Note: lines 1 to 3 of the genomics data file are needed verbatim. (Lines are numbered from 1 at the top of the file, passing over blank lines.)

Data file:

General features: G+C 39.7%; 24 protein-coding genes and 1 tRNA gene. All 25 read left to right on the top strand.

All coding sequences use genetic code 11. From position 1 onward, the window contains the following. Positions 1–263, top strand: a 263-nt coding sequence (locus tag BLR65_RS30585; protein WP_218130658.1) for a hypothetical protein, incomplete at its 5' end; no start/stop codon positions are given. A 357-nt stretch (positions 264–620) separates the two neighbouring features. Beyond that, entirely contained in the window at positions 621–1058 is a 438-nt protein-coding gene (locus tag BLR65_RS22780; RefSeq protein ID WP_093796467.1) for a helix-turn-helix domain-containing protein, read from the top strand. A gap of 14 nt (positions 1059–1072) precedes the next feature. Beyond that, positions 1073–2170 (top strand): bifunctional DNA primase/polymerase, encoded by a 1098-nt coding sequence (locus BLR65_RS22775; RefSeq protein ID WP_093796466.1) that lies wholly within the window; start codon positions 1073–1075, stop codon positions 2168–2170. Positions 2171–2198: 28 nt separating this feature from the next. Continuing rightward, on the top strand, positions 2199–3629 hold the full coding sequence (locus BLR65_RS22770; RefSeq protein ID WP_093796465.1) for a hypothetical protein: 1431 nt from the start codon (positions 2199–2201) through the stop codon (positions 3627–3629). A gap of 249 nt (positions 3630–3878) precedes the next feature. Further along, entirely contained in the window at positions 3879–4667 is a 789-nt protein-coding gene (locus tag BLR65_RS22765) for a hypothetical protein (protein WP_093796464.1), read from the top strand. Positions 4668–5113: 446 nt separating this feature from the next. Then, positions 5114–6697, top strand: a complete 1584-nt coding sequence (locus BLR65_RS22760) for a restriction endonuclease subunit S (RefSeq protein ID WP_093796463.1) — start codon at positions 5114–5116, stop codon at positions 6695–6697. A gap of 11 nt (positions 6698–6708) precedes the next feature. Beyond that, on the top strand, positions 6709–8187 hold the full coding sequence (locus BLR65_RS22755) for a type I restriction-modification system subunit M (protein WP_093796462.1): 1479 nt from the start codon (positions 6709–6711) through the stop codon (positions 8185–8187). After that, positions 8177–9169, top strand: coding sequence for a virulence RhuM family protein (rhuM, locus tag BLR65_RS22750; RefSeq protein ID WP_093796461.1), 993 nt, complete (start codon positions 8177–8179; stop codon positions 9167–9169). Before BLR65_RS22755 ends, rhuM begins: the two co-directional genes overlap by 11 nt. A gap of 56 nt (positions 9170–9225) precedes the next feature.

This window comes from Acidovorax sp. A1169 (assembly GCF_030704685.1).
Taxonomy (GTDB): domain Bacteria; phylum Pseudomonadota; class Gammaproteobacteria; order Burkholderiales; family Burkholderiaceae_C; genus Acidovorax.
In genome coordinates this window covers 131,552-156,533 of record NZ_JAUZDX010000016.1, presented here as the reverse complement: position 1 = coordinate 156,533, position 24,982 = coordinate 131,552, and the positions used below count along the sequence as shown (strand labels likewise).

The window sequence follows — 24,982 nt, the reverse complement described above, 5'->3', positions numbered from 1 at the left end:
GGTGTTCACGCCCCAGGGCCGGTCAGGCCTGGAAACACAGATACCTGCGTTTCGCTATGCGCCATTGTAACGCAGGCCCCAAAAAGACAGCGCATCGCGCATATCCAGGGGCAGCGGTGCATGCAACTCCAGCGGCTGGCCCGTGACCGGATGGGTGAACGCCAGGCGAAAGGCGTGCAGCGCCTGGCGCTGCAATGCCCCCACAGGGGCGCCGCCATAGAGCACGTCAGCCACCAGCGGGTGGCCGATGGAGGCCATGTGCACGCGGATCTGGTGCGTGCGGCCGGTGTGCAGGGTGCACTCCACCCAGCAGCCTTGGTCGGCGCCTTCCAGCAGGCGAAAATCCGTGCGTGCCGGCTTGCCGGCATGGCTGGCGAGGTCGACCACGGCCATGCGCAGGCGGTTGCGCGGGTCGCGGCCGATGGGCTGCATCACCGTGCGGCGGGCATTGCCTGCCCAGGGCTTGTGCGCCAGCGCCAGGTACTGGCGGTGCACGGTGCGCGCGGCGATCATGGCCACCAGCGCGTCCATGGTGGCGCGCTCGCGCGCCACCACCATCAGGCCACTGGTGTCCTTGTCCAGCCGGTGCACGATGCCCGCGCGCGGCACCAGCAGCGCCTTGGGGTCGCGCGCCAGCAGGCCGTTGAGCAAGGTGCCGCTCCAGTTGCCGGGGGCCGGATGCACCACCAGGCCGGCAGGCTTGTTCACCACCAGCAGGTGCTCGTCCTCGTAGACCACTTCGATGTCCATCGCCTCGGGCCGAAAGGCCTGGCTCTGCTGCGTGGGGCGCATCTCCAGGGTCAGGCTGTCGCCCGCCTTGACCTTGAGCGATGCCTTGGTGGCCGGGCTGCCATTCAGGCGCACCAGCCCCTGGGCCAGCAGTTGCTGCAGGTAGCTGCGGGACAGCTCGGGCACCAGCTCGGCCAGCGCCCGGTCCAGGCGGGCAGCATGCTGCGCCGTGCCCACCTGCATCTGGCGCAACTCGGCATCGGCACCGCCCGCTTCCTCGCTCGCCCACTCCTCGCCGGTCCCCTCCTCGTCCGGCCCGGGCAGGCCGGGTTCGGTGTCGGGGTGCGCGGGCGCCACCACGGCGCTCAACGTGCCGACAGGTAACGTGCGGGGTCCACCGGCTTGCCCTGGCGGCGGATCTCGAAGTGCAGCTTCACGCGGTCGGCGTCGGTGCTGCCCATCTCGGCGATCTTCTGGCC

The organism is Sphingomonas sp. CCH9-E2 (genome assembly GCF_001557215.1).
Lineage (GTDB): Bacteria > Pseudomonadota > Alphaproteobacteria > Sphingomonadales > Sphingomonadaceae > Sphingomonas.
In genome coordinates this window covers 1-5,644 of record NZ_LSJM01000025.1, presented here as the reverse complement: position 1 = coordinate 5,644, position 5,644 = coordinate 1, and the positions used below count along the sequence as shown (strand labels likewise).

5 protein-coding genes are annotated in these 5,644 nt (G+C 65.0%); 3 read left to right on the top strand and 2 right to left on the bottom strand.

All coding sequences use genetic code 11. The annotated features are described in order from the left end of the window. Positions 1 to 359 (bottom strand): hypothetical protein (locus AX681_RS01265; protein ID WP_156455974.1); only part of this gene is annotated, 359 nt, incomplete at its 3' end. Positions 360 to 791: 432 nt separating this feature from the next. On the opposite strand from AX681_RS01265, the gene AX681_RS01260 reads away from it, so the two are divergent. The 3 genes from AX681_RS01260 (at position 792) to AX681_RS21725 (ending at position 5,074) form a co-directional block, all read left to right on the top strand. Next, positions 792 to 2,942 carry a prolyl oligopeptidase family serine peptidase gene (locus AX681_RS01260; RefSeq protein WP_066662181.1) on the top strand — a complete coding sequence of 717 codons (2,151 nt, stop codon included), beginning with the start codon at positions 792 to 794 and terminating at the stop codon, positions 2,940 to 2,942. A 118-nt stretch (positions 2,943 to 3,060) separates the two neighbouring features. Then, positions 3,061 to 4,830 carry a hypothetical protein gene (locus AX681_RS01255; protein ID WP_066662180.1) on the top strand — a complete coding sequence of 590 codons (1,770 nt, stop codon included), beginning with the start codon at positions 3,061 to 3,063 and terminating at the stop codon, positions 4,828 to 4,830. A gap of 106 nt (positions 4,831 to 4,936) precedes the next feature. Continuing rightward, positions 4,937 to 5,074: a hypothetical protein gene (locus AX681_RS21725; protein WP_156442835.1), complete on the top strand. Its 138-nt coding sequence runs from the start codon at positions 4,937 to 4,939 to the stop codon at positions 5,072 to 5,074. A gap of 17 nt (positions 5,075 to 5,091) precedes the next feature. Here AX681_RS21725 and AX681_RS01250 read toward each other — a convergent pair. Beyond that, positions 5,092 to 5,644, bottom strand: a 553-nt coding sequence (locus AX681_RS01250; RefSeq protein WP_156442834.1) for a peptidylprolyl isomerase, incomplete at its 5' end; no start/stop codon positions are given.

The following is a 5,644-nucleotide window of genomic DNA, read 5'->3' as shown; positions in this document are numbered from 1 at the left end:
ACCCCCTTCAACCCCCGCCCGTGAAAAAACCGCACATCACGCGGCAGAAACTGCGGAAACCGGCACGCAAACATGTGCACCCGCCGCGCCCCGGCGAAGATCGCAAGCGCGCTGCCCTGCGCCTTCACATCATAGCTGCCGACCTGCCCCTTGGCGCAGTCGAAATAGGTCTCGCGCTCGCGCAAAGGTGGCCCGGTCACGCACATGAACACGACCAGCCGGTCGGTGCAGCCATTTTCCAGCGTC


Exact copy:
General features: G+C 39.7%; 24 protein-coding genes and 1 tRNA gene. All 25 read left to right on the top strand.

All coding sequences use genetic code 11. From position 1 onward, the window contains the following. Positions 1–263, top strand: a 263-nt coding sequence (locus tag BLR65_RS30585; protein WP_218130658.1) for a hypothetical protein, incomplete at its 5' end; no start/stop codon positions are given. A 357-nt stretch (positions 264–620) separates the two neighbouring features. Beyond that, entirely contained in the window at positions 621–1058 is a 438-nt protein-coding gene (locus tag BLR65_RS22780; RefSeq protein ID WP_093796467.1) for a helix-turn-helix domain-containing protein, read from the top strand. A gap of 14 nt (positions 1059–1072) precedes the next feature. Beyond that, positions 1073–2170 (top strand): bifunctional DNA primase/polymerase, encoded by a 1098-nt coding sequence (locus BLR65_RS22775; RefSeq protein ID WP_093796466.1) that lies wholly within the window; start codon positions 1073–1075, stop codon positions 2168–2170. Positions 2171–2198: 28 nt separating this feature from the next. Continuing rightward, on the top strand, positions 2199–3629 hold the full coding sequence (locus BLR65_RS22770; RefSeq protein ID WP_093796465.1) for a hypothetical protein: 1431 nt from the start codon (positions 2199–2201) through the stop codon (positions 3627–3629). A gap of 249 nt (positions 3630–3878) precedes the next feature. Further along, entirely contained in the window at positions 3879–4667 is a 789-nt protein-coding gene (locus tag BLR65_RS22765) for a hypothetical protein (protein WP_093796464.1), read from the top strand. Positions 4668–5113: 446 nt separating this feature from the next. Then, positions 5114–6697, top strand: a complete 1584-nt coding sequence (locus BLR65_RS22760) for a restriction endonuclease subunit S (RefSeq protein ID WP_093796463.1) — start codon at positions 5114–5116, stop codon at positions 6695–6697. A gap of 11 nt (positions 6698–6708) precedes the next feature. Beyond that, on the top strand, positions 6709–8187 hold the full coding sequence (locus BLR65_RS22755) for a type I restriction-modification system subunit M (protein WP_093796462.1): 1479 nt from the start codon (positions 6709–6711) through the stop codon (positions 8185–8187). After that, positions 8177–9169, top strand: coding sequence for a virulence RhuM family protein (rhuM, locus tag BLR65_RS22750; RefSeq protein ID WP_093796461.1), 993 nt, complete (start codon positions 8177–8179; stop codon positions 9167–9169). Before BLR65_RS22755 ends, rhuM begins: the two co-directional genes overlap by 11 nt. A gap of 56 nt (positions 9170–9225) precedes the next feature.

This window comes from Acidovorax sp. A1169 (assembly GCF_030704685.1).